Business development · 9 November 2015

880, 000 of the UK’s small businesses aim to expand overseas by 2025

Small businesses should work with industry bodies like the UKTI to see what opportunities exist
Small businesses should work with industry bodies like the UKTI to see what opportunities exist
Nearly a fifth of Britain’s small firms intend to expand overseas by 2025, an increase from the 10.8 per cent currently taking advantage of additional export revenues.

Research conducted by business e-lender Everline and the Centre for Economic and Business Research (Cebr) found that after growing their workforce, exporting was the next popular option for how small firms planned to implementexpansion plans over the next ten years.

Differences wereevidentacross regions, with nearly twice as many London small businesses intending to export, while those in the North were least likely to look overseas with 11 per cent of firms saying it was on the horizon for them. This was followed by the South at 13 per cent and the Midlands at 17 per cent.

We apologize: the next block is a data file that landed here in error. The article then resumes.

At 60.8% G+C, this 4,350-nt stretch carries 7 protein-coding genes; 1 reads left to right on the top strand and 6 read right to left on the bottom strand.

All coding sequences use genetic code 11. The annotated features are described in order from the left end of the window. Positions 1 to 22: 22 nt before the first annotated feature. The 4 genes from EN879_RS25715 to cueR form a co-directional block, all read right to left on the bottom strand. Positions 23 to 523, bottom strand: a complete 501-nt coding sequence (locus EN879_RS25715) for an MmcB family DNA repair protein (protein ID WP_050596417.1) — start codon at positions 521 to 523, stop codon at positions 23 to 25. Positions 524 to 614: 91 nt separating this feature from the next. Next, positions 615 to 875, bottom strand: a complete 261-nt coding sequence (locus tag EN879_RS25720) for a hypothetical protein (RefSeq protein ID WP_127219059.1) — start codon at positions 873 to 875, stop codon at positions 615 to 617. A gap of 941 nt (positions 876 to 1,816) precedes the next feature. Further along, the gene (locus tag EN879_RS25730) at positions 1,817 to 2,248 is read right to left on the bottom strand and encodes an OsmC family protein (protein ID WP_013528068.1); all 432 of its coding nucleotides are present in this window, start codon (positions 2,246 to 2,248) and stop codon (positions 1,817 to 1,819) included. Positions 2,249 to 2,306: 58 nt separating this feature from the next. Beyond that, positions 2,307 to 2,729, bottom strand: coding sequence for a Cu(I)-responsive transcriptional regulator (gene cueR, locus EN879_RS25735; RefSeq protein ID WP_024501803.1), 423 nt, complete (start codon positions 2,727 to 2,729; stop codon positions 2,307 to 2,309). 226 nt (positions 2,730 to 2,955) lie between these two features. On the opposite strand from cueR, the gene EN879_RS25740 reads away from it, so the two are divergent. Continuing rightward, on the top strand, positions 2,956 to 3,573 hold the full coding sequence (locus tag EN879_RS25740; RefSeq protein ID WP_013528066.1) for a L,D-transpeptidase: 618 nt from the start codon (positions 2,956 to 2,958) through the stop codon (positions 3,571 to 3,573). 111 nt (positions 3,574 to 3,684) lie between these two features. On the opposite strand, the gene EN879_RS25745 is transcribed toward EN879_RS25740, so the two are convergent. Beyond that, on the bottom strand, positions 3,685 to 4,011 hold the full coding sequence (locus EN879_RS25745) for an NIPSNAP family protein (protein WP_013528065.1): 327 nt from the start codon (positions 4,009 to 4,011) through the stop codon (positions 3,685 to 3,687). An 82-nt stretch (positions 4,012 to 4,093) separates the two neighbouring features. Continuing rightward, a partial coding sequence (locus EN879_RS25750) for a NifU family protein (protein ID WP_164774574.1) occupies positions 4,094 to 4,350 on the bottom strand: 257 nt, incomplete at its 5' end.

The industries most likely to engage in exporting over the next ten years were IT and telecoms (29 per cent), manufacturing (26 per cent) and media, marketing and PR (23 per cent).

Finance and accounting firms had less concrete intentions, with seven per cent intending to expand overseas, and 14 per cent of retail outlets, even though online has widened opportunities to scale internationally.

Russell Gould, COO at Everline, said: Although the number of small businesses planning on expansion overseas is hugely positive, more could be done to encourage small businesses in this area, particularly outside of London.

He pointed out the Annual Business Survey figures showed that a third of medium-sized firms, and 41 per cent of large companies currently take advantage of export growth. ‘small businesses should work with industry bodies like the UKTI to see what opportunities exist.


 
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Rebecca is a reporter for Business Advice. Prior to this, she worked with a range of tech, advertising, media and digital clients at Propeller PR and did freelance work for The Telegraph.

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